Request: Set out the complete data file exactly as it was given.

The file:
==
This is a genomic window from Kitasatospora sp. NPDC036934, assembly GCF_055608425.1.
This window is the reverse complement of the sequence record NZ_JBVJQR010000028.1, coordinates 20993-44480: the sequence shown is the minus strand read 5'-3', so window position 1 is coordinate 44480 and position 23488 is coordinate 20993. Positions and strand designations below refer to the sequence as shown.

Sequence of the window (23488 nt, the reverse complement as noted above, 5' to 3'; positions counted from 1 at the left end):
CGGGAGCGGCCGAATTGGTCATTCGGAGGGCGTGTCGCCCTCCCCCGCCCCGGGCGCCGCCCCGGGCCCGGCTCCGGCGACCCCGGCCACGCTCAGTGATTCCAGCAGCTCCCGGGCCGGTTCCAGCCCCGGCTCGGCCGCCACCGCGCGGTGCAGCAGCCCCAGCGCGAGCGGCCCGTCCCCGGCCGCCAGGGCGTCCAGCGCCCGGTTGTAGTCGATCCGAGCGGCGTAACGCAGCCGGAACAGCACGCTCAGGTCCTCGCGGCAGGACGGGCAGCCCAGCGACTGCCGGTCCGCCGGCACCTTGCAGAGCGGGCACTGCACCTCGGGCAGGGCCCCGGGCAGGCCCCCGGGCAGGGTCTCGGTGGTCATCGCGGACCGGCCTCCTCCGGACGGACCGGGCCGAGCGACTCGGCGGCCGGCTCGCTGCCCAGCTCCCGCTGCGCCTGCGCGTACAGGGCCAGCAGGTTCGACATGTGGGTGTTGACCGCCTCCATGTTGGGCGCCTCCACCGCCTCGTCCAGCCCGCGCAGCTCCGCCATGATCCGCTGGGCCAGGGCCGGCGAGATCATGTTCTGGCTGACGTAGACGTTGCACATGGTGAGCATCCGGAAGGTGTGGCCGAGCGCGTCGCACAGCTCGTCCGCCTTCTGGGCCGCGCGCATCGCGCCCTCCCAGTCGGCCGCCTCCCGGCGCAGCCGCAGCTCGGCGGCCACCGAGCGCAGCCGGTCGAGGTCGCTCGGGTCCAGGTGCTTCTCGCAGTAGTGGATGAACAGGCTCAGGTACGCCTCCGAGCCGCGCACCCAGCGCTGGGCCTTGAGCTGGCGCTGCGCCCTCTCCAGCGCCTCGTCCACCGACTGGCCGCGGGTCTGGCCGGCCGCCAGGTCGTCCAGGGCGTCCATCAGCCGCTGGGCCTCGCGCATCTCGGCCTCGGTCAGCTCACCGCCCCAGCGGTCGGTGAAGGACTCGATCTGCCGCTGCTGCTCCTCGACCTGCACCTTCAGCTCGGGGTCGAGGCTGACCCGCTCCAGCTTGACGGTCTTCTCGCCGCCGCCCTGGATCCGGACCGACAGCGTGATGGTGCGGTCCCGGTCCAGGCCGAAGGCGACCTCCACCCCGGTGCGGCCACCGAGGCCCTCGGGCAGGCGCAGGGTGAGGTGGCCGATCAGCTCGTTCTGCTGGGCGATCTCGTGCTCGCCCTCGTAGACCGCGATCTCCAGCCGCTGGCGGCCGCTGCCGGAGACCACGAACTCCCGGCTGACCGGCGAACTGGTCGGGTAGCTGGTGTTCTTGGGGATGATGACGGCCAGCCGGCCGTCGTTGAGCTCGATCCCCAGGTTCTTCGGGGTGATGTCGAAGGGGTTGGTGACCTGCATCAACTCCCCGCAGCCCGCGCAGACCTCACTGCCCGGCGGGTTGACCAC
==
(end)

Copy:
This is a genomic window from Kitasatospora sp. NPDC036934, assembly GCF_055608425.1.
This window is the reverse complement of the sequence record NZ_JBVJQR010000028.1, coordinates 20993-44480: the sequence shown is the minus strand read 5'-3', so window position 1 is coordinate 44480 and position 23488 is coordinate 20993. Positions and strand designations below refer to the sequence as shown.

Sequence of the window (23488 nt, the reverse complement as noted above, 5' to 3'; positions counted from 1 at the left end):
CGGGAGCGGCCGAATTGGTCATTCGGAGGGCGTGTCGCCCTCCCCCGCCCCGGGCGCCGCCCCGGGCCCGGCTCCGGCGACCCCGGCCACGCTCAGTGATTCCAGCAGCTCCCGGGCCGGTTCCAGCCCCGGCTCGGCCGCCACCGCGCGGTGCAGCAGCCCCAGCGCGAGCGGCCCGTCCCCGGCCGCCAGGGCGTCCAGCGCCCGGTTGTAGTCGATCCGAGCGGCGTAACGCAGCCGGAACAGCACGCTCAGGTCCTCGCGGCAGGACGGGCAGCCCAGCGACTGCCGGTCCGCCGGCACCTTGCAGAGCGGGCACTGCACCTCGGGCAGGGCCCCGGGCAGGCCCCCGGGCAGGGTCTCGGTGGTCATCGCGGACCGGCCTCCTCCGGACGGACCGGGCCGAGCGACTCGGCGGCCGGCTCGCTGCCCAGCTCCCGCTGCGCCTGCGCGTACAGGGCCAGCAGGTTCGACATGTGGGTGTTGACCGCCTCCATGTTGGGCGCCTCCACCGCCTCGTCCAGCCCGCGCAGCTCCGCCATGATCCGCTGGGCCAGGGCCGGCGAGATCATGTTCTGGCTGACGTAGACGTTGCACATGGTGAGCATCCGGAAGGTGTGGCCGAGCGCGTCGCACAGCTCGTCCGCCTTCTGGGCCGCGCGCATCGCGCCCTCCCAGTCGGCCGCCTCCCGGCGCAGCCGCAGCTCGGCGGCCACCGAGCGCAGCCGGTCGAGGTCGCTCGGGTCCAGGTGCTTCTCGCAGTAGTGGATGAACAGGCTCAGGTACGCCTCCGAGCCGCGCACCCAGCGCTGGGCCTTGAGCTGGCGCTGCGCCCTCTCCAGCGCCTCGTCCACCGACTGGCCGCGGGTCTGGCCGGCCGCCAGGTCGTCCAGGGCGTCCATCAGCCGCTGGGCCTCGCGCATCTCGGCCTCGGTCAGCTCACCGCCCCAGCGGTCGGTGAAGGACTCGATCTGCCGCTGCTGCTCCTCGACCTGCACCTTCAGCTCGGGGTCGAGGCTGACCCGCTCCAGCTTGACGGTCTTCTCGCCGCCGCCCTGGATCCGGACCGACAGCGTGATGGTGCGGTCCCGGTCCAGGCCGAAGGCGACCTCCACCCCGGTGCGGCCACCGAGGCCCTCGGGCAGGCGCAGGGTGAGGTGGCCGATCAGCTCGTTCTGCTGGGCGATCTCGTGCTCGCCCTCGTAGACCGCGATCTCCAGCCGCTGGCGGCCGCTGCCGGAGACCACGAACTCCCGGCTGACCGGCGAACTGGTCGGGTAGCTGGTGTTCTTGGGGATGATGACGGCCAGCCGGCCGTCGTTGAGCTCGATCCCCAGGTTCTTCGGGGTGATGTCGAAGGGGTTGGTGACCTGCATCAACTCCCCGCAGCCCGCGCAGACCTCACTGCCCGGCGGGTTGACCAC